Tuesday, 29 September 2015

Tuesday Night Bloggers: An Agatha Christie list




Agatha Christie portrait
Agatha Christie in her prime



Curt Evans is a passionate crime fiction fan and expert, and has a great blog over at The Passing Tramp. And he came up with this plan:
I want to announce the formation of The Tuesday Night Bloggers: an international blogging "club" comprised of myself, Bev Hankins, Brad Friedman, Helen Szamuely, Jeffrey Marks Moira Redmond [that’s me, Clothes in Books] and Noah Stewart.
Each of us will do a Christie-related post every Tuesday night for the next six weeks (or so the theory goes).
I will post links to everyone's pieces
here, so make sure you tune in on Tuesday and see what's being discussed!
I’ve just come out of my blog’s Agatha Christie Week to mark the 125th anniversary of her birth. It lasted 8 entries and two weeks, and I still think I have plenty to say, so am very glad to be taking part in this project. My entries might be about individual books, or might be posts taking an overview.

Curt collected together his own and many others’ lists of favourite Christie novels, and you can see one of his posts here with links to others – it’s most interesting to see which of the books make the cut, and which have unexpected defenders.

Chrissie Poulson and I did our own lists of her books – links here and here – though my top 5 varies from day to day and week to week.

And this is my entry for this Tuesday:  

My good friend Margot Kinberg, of Confessions of a Mystery Novelist, did a wonderful post on her ‘Margot’s Agatha Christie’s Mosts’ – Most ingenious plot twists, Most memorable lines etc. Inspired by that, I’m offering some highs and lows - carefully spoiler-free:
 
The most unusual way to administer poison I consider to be in lotions, through the skin – two different books, at least.
Runner Up: You can’t underestimate the importance of hat paint – see blog entry here – but it is a poison in itself. Housemaids commit suicide with it.
(The most ordinary way to administer poison is via food - always beware the liqueur chocolates, and cake can be doubtful too.)

Best name: my favourite name in all Christie is Claude Luttrell. He is the archetypal lounge lizard/gigolo in the Parker Pyne stories, and I think it is the perfect name. I was reading a book about the poet Philip Larkin, Zelig to this blog, and was delighted to find that in the second half of the 20th C there was an academic at Leicester University called Claude Luttrell – he would have been a colleague at the English Dept of Larkin’s long-term partner Monica Jones. (And he sounds a most respectable man, not at all a lounge lizard.)

Party you would least want to attend Either of the two disastrous celebrations in Sparkling Cyanide. Beware the table, the evening bag, the waiter and the moment when, ironically, health is being drunk. (I almost said 'toast' but then it sounds like the category above.)


 
Tuesday 1


Best fashion makeover (this is Clothes in Books, after all) is in The Moving Finger – Megan must stop being ‘so slack’ and become a beauty. Runner up: Mystery of the Blue Train, where Katherine comes into money and is enabled to buy dresses with names like Soupir d’automne.

Funniest Christie: Contrary to some opinions, I find her a very funny writer – clever and witty. Mrs McGinty’s Dead is full of good moments, and so are The Man in the Brown Suit and Cat Among the Pigeons.

 
tuesday 3
Linnet Doyle, the richest girl in England



Strangest Moral Framework One of my favourites is Death on the Nile, and in this book Hercule Poirot shows much sympathy for the murderer – see my blog entry here. He also uses a Biblical story with heart-stopping effect. I have often said how affecting and surprising this is – Poirot and Marple very rarely show the slightest concern for murderers. I stand by the impressiveness of the moment – one of her finest endings - but when you think about the morals of the person concerned, I’m not sure the sympathy is warranted…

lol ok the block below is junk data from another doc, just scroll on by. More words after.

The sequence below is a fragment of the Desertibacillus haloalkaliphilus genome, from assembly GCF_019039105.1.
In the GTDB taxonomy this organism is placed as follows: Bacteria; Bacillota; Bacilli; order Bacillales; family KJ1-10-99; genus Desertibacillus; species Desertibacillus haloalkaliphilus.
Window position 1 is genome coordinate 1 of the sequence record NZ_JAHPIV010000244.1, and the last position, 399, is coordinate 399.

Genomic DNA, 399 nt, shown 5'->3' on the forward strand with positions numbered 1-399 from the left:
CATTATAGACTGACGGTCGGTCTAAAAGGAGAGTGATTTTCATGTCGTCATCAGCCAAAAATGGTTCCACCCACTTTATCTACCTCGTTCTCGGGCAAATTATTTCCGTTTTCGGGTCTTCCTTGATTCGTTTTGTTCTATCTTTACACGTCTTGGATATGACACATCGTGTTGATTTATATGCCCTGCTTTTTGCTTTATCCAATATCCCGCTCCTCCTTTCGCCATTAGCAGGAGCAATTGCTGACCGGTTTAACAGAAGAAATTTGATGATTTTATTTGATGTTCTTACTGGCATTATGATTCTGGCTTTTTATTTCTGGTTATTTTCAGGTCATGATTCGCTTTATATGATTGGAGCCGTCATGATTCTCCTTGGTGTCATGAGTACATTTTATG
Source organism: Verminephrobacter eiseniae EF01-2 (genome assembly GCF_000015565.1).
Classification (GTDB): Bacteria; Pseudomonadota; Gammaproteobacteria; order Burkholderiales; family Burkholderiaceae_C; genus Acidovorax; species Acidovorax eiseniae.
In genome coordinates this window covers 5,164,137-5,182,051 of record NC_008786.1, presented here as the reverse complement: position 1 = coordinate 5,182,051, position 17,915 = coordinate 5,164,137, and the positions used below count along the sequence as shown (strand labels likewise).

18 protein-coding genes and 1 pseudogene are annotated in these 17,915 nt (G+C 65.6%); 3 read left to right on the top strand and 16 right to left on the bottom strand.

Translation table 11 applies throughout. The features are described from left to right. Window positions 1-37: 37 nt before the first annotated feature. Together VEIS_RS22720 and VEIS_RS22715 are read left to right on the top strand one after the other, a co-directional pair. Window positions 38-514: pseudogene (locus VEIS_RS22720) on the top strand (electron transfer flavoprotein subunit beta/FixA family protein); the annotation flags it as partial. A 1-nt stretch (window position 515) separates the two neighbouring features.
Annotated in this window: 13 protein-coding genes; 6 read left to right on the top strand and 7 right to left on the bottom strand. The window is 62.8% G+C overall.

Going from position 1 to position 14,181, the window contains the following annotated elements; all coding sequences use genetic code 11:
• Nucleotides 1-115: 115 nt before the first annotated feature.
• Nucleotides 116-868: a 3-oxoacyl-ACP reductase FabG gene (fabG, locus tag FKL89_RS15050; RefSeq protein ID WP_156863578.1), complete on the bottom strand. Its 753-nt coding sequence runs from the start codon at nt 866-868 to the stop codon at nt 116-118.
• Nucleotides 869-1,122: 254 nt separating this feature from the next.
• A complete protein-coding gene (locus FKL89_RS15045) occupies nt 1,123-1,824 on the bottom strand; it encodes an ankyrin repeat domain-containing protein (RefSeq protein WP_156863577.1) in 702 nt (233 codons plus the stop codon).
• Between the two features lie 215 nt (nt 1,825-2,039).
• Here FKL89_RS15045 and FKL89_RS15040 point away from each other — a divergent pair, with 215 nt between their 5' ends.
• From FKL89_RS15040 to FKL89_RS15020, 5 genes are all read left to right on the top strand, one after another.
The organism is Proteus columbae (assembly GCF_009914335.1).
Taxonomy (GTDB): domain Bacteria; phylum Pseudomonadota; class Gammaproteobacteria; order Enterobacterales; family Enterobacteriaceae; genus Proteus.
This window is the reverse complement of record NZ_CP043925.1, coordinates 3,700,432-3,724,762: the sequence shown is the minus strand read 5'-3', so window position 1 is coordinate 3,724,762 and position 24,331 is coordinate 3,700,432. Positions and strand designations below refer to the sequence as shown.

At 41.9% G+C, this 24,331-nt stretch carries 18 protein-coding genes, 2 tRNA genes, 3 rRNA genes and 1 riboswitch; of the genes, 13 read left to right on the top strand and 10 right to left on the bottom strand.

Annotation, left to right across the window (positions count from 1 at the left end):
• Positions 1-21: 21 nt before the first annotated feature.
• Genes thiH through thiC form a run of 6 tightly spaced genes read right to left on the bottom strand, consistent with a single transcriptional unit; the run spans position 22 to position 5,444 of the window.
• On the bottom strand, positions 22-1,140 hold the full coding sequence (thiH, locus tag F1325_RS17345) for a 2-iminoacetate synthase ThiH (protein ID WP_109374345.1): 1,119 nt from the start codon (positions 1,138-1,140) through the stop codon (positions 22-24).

The most heartless moment in all Christie – comes after the culprit has been found in one of the books mentioned above:
‘I really do think – don't you? – that everything turns out for the best.’
Just for a fleeting moment I thought of X and Y in their graves in the churchyard and wondered if they would agree, and then I remembered that X’s boyfriend hadn't been very fond of her and that Y hadn't been very nice..and, what the hell? We've all got to die sometime! And I agreed that everything was for the best in the best of possible worlds.


Most ridiculous plot. Fictional murders are almost always crazy in this sense: however they pan out, would anyone actually sit down and plan to commit a murder in that way? – why wouldn’t they just find a quiet moment and hit the victim in an alley? Of course we as readers want the details that make the books such fun – the overheard conversations, the blackmailers who know something, the phonecalls with the speaker saying ‘I will tell you something important when I see you – oh the doorbell is ringing’. So I don’t really mind those elaborate plots – but for Christie surely The Body in the Library takes some kind of prize for bizarre planning. Who in their right minds could possibly plan a murder that way? It is completely unworkable, and ridiculous, and would actually have gone wrong in several different ways.

Great book though.
 
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I’m hoping readers will make their own suggestions in these categories below….

Photographs of Agatha Christie, above and in previous entry,  are used with the kind permission of the Christie Archive Trust. There is a small but wonderful exhibition of her personal photos which has now left London and moved, appropriately enough, to Torquay.






















24 comments:

  1. As always Moira a great post that gets me thinking. I'm not nearly familiar enough with Christie to do a full post of my own but I would nominate for "Most Racy Moment in a Christie" the point at which a young secretary declares that nothing is more dull than dull pornography in THE CLOCKS